Remember, trendline fitting is a mathematical tool used by statisticians and scientists to remove noise from the data, in order to evidence a trend.

Let's go back to the chart with the different trendlines for PIOMAS (the first chart below).

The different trendlines are a characteristic of the data, and not the result of anybody trying to prove anything or demonstrate anything or reach a predetermined conclusion. There is no "more widely accepted" trendline either, although the linear trendline was more often used in the past simply because it was easier to plot, but in our age of widely available computing devices you just plug in the data and your PC/smartphone instantly draws your chart with all the various trendlines for you.

Now, about forecasting, yes I did use the Wipneus chart with the exponential trendline (second chart below) to forecast 2017 Minimum PIOMAS (in blue).
The shock!
The horror!
Why didn't I use the "more widely accepted" linear trendline!
Or the Gompertz trendline, that has such a nice name?

As I wrote before, for September 2017 it wouldn't make much of a difference, would it? ALL the trendlines indicate more or less nearly the same value for September 2017, showing that September 2017 will  probably be a new record low for minimum yearly PIOMASS. When I pointed this out, I also pointed out that December 2016, and January, February and March 2017 were all record month lows. PIOMAS end March-early April stands approx. 2,000km3 below 2016, and 2,500km3 below end March-early April 2012 which holds the record low for September/yearly minimum PIOMAS.

I also pointed out in various posts that the exponential trendline crosses the X axis around 2022. Again:

The shock!
The horror!
I am using the exponential trendline "model" to reach a predetermined conclusion!

Please, this is completely absurd.  ::)

The data is what it is and the various trendlines as plotted are entirely determined by the data, not because I want to reach the conclusion that the demise of Arctic sea ice is right around the corner.

Again repeating myself: choose whatever trendline you like best, it changes nothing of the reality of what is happening.

Note: the (excellent) charts below are by Wipneus, more high-quality visualizations on his website https://sites.google.com/site/arctischepinguin/home




« Last Edit: April 17, 2017, 03:39:07 PM by AndrewB »

ktonine

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Re: What is a model?
« Reply #11 on: April 16, 2017, 09:24:41 PM »
...
And indeed, the impetus behind this thread was the use of an exponential extrapolation to forecast Sept sea ice, while the use of the simpler linear function is more widely accepted for the job (and rightly so, imho).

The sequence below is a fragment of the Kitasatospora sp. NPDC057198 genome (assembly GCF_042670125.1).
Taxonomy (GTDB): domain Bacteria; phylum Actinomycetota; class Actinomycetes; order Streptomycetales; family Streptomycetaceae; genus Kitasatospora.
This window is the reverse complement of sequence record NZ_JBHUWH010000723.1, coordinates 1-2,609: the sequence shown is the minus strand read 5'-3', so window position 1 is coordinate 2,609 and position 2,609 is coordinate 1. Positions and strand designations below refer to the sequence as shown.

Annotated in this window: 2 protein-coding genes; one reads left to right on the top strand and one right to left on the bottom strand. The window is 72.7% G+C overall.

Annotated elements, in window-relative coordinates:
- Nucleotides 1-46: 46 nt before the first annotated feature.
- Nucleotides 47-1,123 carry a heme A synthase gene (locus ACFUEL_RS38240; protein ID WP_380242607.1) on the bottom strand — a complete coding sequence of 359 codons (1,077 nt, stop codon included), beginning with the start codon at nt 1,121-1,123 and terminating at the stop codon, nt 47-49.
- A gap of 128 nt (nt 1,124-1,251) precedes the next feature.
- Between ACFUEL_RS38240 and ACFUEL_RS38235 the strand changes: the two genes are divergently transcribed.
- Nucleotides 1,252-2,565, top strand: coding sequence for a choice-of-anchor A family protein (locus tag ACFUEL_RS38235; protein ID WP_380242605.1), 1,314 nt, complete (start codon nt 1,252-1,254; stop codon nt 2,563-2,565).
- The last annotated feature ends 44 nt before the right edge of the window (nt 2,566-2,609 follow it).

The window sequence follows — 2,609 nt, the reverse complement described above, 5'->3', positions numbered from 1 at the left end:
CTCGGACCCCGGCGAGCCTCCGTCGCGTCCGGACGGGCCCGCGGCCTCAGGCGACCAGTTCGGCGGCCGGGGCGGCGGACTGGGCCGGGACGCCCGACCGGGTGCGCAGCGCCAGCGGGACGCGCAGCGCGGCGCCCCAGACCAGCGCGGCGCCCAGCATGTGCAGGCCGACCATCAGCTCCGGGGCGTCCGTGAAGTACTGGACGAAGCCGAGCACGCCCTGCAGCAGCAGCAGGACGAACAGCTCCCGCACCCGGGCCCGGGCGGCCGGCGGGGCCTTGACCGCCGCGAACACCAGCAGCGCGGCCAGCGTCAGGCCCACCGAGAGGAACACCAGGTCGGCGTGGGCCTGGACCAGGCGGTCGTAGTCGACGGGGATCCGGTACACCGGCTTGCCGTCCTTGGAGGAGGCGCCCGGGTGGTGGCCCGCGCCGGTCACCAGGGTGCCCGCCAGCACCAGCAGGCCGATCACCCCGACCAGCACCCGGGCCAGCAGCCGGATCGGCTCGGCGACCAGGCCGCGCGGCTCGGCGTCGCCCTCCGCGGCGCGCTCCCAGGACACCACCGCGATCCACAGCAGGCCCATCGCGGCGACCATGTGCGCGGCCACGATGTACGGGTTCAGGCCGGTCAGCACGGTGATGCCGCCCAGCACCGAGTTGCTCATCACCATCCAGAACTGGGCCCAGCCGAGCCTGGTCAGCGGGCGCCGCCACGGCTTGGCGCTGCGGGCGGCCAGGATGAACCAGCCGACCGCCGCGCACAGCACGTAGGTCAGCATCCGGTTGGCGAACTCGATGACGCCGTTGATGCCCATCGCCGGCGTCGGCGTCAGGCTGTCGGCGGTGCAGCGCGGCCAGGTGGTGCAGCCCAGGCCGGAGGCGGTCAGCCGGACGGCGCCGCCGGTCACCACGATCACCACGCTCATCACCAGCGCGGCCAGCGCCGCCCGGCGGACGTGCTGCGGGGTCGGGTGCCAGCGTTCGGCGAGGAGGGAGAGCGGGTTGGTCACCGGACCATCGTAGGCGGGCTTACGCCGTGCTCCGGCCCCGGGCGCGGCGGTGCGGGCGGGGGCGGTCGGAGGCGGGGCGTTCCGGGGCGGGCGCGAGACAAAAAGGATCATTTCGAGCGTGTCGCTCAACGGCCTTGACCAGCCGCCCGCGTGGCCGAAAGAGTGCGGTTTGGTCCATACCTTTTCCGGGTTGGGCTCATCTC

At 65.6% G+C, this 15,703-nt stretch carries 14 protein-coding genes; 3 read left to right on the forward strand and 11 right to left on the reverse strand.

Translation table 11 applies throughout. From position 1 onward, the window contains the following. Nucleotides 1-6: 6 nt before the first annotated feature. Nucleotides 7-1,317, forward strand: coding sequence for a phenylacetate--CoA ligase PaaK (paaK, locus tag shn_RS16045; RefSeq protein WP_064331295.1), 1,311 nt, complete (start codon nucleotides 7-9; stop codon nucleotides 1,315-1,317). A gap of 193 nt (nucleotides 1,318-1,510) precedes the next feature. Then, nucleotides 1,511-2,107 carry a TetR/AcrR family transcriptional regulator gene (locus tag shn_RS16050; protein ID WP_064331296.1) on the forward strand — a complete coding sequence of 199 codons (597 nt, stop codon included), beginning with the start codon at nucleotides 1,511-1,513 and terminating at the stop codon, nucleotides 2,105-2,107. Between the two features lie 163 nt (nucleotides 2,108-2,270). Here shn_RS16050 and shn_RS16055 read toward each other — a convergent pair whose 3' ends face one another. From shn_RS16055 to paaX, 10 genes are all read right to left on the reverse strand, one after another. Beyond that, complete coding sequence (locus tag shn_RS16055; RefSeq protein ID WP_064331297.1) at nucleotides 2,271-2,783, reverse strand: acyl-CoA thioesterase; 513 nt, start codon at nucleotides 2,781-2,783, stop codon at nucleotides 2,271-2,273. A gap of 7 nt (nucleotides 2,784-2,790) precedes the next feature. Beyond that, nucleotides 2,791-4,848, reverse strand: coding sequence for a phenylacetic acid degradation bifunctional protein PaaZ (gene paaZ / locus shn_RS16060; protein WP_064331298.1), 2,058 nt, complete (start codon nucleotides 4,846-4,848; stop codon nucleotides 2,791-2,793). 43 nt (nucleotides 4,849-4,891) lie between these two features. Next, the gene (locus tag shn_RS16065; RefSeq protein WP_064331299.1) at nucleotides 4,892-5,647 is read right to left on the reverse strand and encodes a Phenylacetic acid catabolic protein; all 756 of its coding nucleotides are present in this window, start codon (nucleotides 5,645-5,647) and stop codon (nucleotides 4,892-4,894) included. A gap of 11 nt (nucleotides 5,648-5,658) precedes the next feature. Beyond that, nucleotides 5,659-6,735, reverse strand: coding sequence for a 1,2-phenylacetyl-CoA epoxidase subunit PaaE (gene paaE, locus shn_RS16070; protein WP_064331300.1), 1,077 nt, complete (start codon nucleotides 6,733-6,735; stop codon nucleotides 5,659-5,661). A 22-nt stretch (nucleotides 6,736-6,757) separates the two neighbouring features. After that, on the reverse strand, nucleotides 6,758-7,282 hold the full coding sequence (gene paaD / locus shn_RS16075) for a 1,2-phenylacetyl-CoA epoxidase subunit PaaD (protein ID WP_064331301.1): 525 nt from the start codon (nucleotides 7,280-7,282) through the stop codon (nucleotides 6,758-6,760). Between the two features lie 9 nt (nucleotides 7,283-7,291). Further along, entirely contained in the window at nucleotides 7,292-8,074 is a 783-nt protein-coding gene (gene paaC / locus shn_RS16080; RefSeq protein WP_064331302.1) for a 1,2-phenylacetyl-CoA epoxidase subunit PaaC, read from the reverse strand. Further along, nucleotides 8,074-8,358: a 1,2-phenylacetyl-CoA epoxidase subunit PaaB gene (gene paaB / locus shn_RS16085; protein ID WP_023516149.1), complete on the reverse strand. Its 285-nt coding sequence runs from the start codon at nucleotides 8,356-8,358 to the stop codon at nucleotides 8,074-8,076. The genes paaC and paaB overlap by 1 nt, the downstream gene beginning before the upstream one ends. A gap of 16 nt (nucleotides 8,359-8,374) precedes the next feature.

Oren, sorry to say that, but that phrase is nonsense.


As Oren points out, using an exponential trend to forecast is nonsense.  What is the predicted value for 2050?  -3mkm^2?    That's nonsense.  It's nothing more than curve fitting and ignores the physics of the actual situation.

CognitiveBias

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Re: What is a model?
« Reply #12 on: April 16, 2017, 10:06:31 PM »
...
And indeed, the impetus behind this thread was the use of an exponential extrapolation to forecast Sept sea ice, while the use of the simpler linear function is more widely accepted for the job (and rightly so, imho).

Oren, sorry to say that, but that phrase is nonsense.


As Oren points out, using an exponential trend to forecast is nonsense.  What is the predicted value for 2050?  -3mkm^2?    That's nonsense.  It's nothing more than curve fitting and ignores the physics of the actual situation.

Obviously there is a physical limit of 0 ice.  That does (edit) NOT(/edit) invalidate the path to 0.   
« Last Edit: April 17, 2017, 12:35:32 AM by CognitiveBias »

oren

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Re: What is a model?
« Reply #13 on: April 16, 2017, 10:33:52 PM »
TBH, a linear trend-fitting forecast crosses zero too, not just the exponential one. Both are inherently limited by using only historical data.
A forecast based on historical curve-fitting is (indeed) a model, albeit a very simplistic one. Sometimes such empirical models have better predictive value than full physical simulations when the system is too complex and the data is not sufficient, although the physical models will provide more explanations and enable "what if" simulations.
And when using a very simplistic empirical model disconnected from the actual physical processes, it is best to stick to as few variables as possible unless the empirical evidence strongly says otherwise. Therefore Occam's Razor gets me to the "linear" "model" when looking at arctic sea ice.